Barbara Glasson, who was until recently the President of the Methodist Conference, the governing body of the Methodist Church in Britain, describes the coming out process in her outstanding book, The Exuberant Church: Listening to the Prophetic People of God. She reached this insight after listening to the stories of the groups which met in her Liverpool church, including two LGBT Christian communities, of which I was a member.

In writing about the process of ‘coming out’, Barbara describes how it takes ‘an unusual and specific sort of courage’. As an openly gay Christian man, I can vouch for this in my own journey from disquiet and inner struggle, through self-acceptance and living a secret life, to rites of passage into a community of solidarity, towards a place of integration.

And, as the Coordinator of the Open Table Network, having heard the stories of hundreds of LGBTQIA+ people of all ages, I think I can say with some authority that courage is indeed a defining characteristic of the process of questioning your identity, and claiming a new identity which defies the dominant norms of culture, society and faith. Barbara writes:

‘I believe it is both profoundly human and part of God’s intention that we live life in all its fullness. Ultimately, coming out is a transformative process that can lead to fullness of life.’

As our prayers today show, our Christian story contains many unexpected reversals or moments of ‘coming out’, from the exodus of God’s chosen people out of slavery, to God creating new life out of the suffering and death of Jesus.

In the reading we’ve just heard, Paul reflects on the liberating power of Jesus’ call to new life. For us, that call is about claiming our identity as beloved children of God, made in the image of God, chosen by God to live the full diversity of our identities, not to hide who we are for fear of condemnation.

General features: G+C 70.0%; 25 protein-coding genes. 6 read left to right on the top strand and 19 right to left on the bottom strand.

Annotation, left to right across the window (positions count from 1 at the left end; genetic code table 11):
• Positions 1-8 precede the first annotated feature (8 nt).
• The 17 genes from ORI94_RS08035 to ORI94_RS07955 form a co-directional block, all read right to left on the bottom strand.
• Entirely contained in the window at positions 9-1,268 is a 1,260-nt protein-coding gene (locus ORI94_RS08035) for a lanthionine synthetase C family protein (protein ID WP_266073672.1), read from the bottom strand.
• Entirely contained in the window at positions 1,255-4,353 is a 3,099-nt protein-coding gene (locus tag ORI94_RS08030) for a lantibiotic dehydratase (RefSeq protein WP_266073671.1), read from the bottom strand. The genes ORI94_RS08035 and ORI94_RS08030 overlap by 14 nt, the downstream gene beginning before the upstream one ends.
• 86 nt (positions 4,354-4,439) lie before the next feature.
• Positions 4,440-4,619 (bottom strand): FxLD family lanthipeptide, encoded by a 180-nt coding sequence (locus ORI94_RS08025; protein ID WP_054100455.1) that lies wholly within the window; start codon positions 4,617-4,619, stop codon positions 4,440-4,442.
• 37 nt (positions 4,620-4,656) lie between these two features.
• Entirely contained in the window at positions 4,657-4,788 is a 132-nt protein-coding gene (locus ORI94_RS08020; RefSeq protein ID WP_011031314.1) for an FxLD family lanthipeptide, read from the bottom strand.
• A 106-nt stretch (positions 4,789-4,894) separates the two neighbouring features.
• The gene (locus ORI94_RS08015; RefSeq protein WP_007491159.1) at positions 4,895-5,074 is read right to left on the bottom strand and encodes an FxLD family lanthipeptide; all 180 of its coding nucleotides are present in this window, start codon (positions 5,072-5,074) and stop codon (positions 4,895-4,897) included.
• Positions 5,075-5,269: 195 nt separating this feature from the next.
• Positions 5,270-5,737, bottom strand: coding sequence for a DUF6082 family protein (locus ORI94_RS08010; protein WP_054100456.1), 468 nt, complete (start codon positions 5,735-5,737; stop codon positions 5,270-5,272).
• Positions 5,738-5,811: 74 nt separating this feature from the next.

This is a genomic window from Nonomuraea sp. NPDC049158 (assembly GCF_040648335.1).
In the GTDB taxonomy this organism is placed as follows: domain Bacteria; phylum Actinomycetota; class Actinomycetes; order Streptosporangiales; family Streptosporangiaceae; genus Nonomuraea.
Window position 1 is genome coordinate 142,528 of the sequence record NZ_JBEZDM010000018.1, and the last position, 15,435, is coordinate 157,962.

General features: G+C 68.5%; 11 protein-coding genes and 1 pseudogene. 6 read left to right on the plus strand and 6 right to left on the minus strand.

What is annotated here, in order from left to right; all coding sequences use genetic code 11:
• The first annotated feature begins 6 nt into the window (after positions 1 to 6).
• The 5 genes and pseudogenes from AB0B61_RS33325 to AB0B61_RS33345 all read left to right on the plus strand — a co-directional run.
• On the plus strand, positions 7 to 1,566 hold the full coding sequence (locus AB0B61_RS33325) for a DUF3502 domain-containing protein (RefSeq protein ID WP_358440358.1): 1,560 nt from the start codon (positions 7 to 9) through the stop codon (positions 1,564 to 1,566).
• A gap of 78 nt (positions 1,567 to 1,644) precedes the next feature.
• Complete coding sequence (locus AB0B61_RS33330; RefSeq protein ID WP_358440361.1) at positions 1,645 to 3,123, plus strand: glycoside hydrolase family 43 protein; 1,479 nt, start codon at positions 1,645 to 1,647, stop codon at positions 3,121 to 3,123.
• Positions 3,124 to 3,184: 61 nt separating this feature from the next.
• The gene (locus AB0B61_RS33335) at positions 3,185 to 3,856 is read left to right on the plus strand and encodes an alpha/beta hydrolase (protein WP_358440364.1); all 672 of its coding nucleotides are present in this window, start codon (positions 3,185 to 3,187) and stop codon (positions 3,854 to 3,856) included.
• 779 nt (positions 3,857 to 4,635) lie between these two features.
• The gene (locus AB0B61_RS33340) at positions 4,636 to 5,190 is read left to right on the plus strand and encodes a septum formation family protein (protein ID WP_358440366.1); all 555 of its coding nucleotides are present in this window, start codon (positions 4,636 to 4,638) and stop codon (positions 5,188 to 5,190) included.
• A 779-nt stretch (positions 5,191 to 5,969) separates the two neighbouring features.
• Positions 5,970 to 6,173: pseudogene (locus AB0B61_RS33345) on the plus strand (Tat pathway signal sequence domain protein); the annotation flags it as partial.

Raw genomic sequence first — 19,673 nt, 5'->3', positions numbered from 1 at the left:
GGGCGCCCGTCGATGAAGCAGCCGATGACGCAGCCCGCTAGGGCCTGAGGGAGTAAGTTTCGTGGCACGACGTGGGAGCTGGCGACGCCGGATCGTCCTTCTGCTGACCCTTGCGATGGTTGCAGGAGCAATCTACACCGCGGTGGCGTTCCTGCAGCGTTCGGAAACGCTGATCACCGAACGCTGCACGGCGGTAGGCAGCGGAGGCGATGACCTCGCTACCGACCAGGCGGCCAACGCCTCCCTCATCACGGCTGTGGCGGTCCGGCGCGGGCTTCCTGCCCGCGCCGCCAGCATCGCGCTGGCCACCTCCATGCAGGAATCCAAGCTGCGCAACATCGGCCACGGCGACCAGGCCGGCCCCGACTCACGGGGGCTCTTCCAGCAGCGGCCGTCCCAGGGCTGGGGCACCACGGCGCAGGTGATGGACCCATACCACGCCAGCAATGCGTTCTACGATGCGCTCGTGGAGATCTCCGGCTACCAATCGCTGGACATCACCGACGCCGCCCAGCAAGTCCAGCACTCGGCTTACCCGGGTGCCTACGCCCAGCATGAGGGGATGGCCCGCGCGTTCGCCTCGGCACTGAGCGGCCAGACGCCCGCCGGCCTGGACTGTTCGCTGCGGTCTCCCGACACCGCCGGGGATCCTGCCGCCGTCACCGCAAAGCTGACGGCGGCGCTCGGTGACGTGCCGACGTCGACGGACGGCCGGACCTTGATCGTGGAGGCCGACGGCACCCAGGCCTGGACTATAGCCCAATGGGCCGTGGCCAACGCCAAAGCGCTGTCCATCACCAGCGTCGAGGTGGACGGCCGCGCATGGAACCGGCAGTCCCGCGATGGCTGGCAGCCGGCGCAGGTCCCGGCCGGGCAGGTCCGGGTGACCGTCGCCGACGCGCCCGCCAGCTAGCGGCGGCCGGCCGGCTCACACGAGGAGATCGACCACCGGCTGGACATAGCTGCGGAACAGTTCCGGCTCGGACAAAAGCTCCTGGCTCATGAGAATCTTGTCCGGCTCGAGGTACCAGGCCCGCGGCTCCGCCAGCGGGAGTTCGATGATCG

Paul promises us that no-one can condemn us, as Jesus is at God’s right-hand interceding for us.

No-one can condemn us – not parents, or politicians, or pastors…

As beloved children of God, made in the image of God, God’s chosen people, we can be confident of the infinite, unconditional, intimate love of God in Christ Jesus, from which ‘nothing can separate us’.

Paul makes a list of things that cannot separate us from the love of God in Christ Jesus. He includes: trouble, hardship, persecution, famine, nakedness, danger and sword. He continues:

‘neither death nor life, neither angels nor demons, neither the present nor the future, nor any powers, neither height nor depth, nor anything else in all creation’

  • What would be on your list of things that cannot separate you from the love of God?
  • What would be on your list of things that cannot separate you from the love of God?
  • What would be on your list of things that cannot separate you from the love of God?

We can become stuck in despair about our lives as LGBTQIA+ people in inhospitable and prejudiced churches and communities.

OR we can ‘come out’ of our despair and live a new life.

Paul promises:

‘in all these things we are more than conquerors through him who loved us’.

Jesus’s love for us can overcome all obstacles, even homophobia, biphobia and transphobia.

Do you believe this? Dare you believe this?

US bishop John Shelby Spong writes:

‘Whether we are male or female, gay or straight, transgender or bisexual, white or black, yellow or brown, left=handed or right-handed, brilliant or not quite so brilliant.  No matter what the human difference is, you have something to offer in your own being. Nobody else can offer what you have to offer, and the only way you can worship God is by daring to be all that you can be, and not be bound by the fears of yesterday.’

John Shelby Spong, Jesus for the non-religious

So as we pray, let’s ask God to show us how we are

‘more than conquerors through him who loved us.’


You can watch the whole service here (28.5 minutes). The video includes British Sign Language interpretation and captions to make it more accessible, thanks to Tom Pearson.  Words and responses appear on-screen, or you can download an order of service here.